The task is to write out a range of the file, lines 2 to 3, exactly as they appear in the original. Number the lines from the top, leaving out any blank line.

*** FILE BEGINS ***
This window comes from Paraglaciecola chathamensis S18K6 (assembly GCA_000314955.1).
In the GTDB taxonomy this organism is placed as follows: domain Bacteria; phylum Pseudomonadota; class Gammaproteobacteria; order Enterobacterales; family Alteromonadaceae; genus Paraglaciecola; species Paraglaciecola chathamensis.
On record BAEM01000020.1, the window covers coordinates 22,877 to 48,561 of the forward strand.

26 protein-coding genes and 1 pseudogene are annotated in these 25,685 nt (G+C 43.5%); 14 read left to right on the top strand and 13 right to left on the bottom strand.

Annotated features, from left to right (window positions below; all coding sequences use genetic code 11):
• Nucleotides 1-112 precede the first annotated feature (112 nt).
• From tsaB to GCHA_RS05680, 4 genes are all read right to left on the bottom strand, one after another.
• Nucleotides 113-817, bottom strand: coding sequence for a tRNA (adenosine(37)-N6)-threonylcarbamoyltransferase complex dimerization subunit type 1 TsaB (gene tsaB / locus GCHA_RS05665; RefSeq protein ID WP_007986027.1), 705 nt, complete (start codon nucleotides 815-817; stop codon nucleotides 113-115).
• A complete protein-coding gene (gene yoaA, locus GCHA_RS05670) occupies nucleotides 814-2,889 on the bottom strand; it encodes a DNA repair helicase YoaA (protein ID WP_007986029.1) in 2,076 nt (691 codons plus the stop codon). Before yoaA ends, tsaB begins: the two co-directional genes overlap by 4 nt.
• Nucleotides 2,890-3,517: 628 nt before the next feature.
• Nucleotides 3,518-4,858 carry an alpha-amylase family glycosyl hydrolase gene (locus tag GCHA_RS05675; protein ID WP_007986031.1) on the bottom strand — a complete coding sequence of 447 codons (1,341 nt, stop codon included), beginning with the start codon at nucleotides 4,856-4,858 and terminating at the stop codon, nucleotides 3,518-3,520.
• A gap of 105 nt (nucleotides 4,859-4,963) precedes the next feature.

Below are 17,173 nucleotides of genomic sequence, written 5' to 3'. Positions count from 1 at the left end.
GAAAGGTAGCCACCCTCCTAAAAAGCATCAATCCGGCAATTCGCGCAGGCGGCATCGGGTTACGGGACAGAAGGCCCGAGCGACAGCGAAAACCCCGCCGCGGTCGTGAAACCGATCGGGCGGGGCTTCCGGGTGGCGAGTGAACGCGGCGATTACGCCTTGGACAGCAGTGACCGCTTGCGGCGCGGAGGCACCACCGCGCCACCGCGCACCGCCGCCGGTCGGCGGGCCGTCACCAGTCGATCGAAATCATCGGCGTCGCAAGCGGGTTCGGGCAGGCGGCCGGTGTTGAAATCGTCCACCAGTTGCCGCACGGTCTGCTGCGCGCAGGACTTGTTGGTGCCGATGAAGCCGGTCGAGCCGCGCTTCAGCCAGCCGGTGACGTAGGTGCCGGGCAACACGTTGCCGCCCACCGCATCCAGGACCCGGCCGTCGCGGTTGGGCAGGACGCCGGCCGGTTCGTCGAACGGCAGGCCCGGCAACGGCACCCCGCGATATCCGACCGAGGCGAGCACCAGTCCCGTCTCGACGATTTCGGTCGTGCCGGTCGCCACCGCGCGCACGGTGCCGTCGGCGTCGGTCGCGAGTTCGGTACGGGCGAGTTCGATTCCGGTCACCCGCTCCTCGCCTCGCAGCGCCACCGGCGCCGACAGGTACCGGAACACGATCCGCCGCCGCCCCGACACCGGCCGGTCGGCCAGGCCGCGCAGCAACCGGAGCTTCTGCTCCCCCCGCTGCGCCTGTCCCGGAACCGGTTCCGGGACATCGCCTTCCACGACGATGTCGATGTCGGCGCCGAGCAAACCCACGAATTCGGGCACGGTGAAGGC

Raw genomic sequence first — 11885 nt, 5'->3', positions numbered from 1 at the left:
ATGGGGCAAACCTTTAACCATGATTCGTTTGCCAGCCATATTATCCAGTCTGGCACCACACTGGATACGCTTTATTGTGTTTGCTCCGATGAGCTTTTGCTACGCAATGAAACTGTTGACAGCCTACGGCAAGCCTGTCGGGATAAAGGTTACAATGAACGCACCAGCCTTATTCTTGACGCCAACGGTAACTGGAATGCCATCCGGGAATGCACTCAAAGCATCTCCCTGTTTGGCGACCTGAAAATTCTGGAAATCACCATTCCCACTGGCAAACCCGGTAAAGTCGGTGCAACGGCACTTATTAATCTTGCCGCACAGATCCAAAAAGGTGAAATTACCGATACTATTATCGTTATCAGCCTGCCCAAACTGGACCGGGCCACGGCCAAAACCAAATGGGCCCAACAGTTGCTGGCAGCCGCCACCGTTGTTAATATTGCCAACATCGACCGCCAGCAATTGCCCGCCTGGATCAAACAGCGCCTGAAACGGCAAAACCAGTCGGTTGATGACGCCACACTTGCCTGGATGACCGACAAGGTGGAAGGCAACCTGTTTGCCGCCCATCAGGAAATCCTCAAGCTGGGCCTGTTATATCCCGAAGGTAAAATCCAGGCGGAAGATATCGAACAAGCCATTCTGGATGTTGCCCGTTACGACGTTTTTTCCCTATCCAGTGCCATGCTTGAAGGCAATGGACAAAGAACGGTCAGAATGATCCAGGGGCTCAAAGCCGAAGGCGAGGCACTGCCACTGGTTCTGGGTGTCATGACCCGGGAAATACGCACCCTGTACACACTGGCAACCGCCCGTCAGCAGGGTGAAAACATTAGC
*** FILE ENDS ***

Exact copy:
In the GTDB taxonomy this organism is placed as follows: domain Bacteria; phylum Pseudomonadota; class Gammaproteobacteria; order Enterobacterales; family Alteromonadaceae; genus Paraglaciecola; species Paraglaciecola chathamensis.
On record BAEM01000020.1, the window covers coordinates 22,877 to 48,561 of the forward strand.